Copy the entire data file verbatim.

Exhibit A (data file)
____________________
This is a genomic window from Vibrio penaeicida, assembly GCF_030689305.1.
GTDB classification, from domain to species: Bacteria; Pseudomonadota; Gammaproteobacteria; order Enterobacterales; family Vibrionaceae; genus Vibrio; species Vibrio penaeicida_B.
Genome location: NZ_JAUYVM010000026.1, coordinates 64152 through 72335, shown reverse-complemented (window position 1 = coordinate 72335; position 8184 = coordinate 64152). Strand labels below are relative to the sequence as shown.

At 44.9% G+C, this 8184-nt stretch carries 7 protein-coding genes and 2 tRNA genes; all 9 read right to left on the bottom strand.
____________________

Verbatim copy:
This is a genomic window from Vibrio penaeicida, assembly GCF_030689305.1.
GTDB classification, from domain to species: Bacteria; Pseudomonadota; Gammaproteobacteria; order Enterobacterales; family Vibrionaceae; genus Vibrio; species Vibrio penaeicida_B.
Genome location: NZ_JAUYVM010000026.1, coordinates 64152 through 72335, shown reverse-complemented (window position 1 = coordinate 72335; position 8184 = coordinate 64152). Strand labels below are relative to the sequence as shown.

At 44.9% G+C, this 8184-nt stretch carries 7 protein-coding genes and 2 tRNA genes; all 9 read right to left on the bottom strand.